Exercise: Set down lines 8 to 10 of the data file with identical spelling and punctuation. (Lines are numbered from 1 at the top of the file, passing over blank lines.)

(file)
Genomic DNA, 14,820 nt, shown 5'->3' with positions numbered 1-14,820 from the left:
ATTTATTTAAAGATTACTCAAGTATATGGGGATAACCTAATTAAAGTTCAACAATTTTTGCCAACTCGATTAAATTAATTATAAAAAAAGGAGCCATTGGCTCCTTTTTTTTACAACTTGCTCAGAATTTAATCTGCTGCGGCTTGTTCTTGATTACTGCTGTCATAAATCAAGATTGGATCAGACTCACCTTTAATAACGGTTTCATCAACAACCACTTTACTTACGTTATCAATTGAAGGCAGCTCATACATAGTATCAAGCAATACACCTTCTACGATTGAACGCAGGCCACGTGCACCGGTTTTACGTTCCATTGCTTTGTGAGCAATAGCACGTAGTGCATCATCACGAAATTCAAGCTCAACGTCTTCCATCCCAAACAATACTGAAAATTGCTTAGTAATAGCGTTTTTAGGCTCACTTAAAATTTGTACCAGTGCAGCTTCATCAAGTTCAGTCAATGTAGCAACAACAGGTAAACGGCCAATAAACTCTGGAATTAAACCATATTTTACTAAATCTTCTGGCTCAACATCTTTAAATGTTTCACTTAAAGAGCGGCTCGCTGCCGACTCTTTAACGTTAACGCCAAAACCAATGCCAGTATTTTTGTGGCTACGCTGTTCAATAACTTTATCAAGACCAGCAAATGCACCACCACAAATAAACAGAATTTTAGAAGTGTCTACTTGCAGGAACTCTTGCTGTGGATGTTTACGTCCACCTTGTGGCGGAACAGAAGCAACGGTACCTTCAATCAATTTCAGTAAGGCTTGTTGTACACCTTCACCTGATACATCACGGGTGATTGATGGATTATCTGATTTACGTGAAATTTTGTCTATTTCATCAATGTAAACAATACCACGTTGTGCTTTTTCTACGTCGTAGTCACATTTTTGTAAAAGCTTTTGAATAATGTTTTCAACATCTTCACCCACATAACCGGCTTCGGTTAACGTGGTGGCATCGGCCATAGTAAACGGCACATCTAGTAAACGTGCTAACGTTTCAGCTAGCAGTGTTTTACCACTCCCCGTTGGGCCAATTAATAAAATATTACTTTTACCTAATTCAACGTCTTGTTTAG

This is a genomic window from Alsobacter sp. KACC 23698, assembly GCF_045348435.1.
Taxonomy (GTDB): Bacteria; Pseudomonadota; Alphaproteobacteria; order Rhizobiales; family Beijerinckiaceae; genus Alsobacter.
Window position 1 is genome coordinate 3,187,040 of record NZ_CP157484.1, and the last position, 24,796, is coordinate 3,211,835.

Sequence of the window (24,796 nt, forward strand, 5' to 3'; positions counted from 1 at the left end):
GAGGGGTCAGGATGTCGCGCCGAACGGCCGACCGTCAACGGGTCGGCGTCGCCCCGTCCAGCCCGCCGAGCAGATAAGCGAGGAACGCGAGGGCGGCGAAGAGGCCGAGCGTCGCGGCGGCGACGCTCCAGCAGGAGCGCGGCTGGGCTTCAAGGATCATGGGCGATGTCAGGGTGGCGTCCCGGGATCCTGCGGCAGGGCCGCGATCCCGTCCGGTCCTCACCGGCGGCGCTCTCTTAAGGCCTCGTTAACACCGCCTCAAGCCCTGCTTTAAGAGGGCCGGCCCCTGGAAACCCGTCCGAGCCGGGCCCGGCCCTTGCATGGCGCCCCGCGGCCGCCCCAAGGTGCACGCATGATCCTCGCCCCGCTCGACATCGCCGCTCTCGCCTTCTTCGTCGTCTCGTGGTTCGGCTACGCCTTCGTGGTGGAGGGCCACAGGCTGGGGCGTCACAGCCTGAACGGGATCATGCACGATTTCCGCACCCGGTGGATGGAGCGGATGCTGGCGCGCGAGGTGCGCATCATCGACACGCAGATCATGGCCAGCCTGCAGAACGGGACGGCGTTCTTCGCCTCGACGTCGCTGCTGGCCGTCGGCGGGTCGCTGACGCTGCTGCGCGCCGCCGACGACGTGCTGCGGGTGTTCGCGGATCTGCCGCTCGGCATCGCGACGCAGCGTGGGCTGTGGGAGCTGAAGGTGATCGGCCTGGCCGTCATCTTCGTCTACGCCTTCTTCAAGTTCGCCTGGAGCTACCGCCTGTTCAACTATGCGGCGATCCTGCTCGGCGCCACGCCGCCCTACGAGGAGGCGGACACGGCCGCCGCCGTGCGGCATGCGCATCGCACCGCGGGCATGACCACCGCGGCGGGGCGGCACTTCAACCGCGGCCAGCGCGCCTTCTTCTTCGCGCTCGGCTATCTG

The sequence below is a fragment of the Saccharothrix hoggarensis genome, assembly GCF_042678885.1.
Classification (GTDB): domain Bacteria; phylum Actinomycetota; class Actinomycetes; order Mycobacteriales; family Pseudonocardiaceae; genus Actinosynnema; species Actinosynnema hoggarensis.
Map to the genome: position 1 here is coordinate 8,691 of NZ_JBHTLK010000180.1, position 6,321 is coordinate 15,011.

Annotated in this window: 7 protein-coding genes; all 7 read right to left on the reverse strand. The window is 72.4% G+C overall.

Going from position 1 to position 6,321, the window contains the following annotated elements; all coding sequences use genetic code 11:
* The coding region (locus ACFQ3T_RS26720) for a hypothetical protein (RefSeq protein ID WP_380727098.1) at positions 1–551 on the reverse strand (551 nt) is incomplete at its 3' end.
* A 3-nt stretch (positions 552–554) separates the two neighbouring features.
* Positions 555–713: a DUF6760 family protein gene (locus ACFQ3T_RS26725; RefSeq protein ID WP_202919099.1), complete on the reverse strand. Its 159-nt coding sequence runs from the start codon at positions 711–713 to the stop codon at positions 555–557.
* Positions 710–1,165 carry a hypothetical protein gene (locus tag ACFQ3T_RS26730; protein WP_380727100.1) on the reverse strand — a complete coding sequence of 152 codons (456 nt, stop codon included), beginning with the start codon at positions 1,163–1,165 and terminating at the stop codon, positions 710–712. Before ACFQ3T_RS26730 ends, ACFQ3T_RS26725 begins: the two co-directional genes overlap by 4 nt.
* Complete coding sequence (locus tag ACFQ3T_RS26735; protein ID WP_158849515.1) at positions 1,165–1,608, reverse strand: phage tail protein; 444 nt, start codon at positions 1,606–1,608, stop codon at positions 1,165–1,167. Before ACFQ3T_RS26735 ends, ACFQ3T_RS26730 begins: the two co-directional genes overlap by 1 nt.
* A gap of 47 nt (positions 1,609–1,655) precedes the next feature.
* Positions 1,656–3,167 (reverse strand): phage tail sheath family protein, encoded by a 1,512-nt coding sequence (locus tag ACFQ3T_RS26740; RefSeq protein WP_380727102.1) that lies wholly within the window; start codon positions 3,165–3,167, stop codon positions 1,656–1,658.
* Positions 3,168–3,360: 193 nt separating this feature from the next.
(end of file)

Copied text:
The sequence below is a fragment of the Saccharothrix hoggarensis genome, assembly GCF_042678885.1.
Classification (GTDB): domain Bacteria; phylum Actinomycetota; class Actinomycetes; order Mycobacteriales; family Pseudonocardiaceae; genus Actinosynnema; species Actinosynnema hoggarensis.
Map to the genome: position 1 here is coordinate 8,691 of NZ_JBHTLK010000180.1, position 6,321 is coordinate 15,011.